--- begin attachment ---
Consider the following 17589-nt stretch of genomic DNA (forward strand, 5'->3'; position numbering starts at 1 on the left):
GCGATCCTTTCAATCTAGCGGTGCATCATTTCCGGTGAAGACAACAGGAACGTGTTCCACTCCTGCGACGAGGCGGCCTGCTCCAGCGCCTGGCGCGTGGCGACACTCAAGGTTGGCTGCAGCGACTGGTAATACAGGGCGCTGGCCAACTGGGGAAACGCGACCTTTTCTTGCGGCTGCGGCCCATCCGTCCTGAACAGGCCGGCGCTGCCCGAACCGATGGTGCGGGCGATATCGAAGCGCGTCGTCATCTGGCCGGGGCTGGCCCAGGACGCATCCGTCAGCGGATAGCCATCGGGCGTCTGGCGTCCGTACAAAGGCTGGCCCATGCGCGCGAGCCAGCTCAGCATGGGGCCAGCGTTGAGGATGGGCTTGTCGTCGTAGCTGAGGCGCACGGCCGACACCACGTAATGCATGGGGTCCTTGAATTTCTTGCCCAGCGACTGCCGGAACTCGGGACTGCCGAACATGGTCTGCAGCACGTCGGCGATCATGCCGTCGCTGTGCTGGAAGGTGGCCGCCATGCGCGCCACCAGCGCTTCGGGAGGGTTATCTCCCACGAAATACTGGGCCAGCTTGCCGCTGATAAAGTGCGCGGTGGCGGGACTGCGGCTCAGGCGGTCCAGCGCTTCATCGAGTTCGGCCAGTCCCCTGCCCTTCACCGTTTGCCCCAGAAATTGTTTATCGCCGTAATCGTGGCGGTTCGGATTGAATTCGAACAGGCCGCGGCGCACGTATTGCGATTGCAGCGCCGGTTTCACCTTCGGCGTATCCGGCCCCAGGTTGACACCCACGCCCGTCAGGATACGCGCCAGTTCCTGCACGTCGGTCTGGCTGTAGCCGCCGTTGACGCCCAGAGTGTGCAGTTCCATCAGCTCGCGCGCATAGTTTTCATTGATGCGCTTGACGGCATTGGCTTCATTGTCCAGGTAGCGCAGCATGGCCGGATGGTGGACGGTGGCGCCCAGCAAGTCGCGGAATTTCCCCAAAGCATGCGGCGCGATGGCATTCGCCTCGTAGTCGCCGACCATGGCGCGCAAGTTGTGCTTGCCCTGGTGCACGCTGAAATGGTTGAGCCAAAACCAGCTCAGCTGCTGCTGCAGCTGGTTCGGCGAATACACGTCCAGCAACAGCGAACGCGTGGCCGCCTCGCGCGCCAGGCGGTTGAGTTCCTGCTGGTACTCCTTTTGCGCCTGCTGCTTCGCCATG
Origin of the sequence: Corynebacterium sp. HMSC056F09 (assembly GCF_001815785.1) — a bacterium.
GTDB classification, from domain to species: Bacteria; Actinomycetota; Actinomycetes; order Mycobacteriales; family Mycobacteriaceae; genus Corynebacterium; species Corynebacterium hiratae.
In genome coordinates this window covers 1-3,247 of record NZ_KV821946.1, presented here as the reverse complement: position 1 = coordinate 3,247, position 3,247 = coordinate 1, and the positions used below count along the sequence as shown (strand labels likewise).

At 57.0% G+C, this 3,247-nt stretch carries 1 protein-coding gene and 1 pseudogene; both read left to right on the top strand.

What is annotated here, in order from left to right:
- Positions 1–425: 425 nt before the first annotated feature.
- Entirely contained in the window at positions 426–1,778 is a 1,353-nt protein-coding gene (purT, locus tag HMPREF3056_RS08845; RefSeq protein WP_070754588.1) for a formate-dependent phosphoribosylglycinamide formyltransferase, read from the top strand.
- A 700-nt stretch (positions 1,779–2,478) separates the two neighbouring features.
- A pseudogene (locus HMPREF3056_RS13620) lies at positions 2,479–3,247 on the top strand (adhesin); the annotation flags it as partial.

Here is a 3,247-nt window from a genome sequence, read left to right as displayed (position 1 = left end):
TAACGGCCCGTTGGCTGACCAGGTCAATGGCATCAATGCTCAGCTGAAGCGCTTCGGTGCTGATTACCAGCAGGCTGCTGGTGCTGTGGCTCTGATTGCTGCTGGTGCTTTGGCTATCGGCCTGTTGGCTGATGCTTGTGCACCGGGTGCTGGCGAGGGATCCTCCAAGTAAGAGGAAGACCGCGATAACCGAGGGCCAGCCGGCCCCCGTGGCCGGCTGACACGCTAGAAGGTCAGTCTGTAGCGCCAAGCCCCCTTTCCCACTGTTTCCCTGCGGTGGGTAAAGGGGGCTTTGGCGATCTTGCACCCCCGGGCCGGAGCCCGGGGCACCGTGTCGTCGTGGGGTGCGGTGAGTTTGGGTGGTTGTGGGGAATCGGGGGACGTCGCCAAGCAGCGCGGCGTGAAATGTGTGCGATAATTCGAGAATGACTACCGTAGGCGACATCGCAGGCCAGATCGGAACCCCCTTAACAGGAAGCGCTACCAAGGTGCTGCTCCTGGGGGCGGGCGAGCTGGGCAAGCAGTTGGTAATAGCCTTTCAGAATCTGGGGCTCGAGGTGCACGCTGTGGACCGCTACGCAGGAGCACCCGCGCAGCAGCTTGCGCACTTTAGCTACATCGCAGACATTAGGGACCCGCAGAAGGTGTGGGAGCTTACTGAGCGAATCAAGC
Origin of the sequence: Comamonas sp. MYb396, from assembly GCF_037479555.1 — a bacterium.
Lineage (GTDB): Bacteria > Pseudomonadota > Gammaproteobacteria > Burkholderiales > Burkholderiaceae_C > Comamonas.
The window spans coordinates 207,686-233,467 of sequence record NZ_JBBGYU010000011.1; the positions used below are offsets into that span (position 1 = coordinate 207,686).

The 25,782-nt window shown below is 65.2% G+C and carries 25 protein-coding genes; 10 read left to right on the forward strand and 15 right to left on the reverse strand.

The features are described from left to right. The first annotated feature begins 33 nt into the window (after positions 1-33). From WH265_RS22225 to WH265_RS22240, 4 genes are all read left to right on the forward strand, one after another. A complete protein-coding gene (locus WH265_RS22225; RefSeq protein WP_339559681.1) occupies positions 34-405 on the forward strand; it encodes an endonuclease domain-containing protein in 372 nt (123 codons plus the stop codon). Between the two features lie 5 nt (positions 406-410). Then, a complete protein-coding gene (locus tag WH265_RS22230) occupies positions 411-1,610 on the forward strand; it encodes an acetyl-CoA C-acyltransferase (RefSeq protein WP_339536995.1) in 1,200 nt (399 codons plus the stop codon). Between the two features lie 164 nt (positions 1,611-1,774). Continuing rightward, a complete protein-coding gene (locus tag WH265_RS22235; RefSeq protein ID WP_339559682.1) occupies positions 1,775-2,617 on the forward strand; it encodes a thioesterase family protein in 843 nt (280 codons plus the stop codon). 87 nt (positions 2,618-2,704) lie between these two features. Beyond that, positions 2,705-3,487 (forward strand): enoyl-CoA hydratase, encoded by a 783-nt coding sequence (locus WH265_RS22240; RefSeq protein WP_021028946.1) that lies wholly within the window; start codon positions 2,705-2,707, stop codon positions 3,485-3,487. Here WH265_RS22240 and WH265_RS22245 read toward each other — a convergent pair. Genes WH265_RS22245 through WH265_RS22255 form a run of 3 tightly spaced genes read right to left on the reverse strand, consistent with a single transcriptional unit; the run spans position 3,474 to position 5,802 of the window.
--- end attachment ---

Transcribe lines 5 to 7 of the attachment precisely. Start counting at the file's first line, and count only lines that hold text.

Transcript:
In genome coordinates this window covers 1-3,247 of record NZ_KV821946.1, presented here as the reverse complement: position 1 = coordinate 3,247, position 3,247 = coordinate 1, and the positions used below count along the sequence as shown (strand labels likewise).

At 57.0% G+C, this 3,247-nt stretch carries 1 protein-coding gene and 1 pseudogene; both read left to right on the top strand.

What is annotated here, in order from left to right: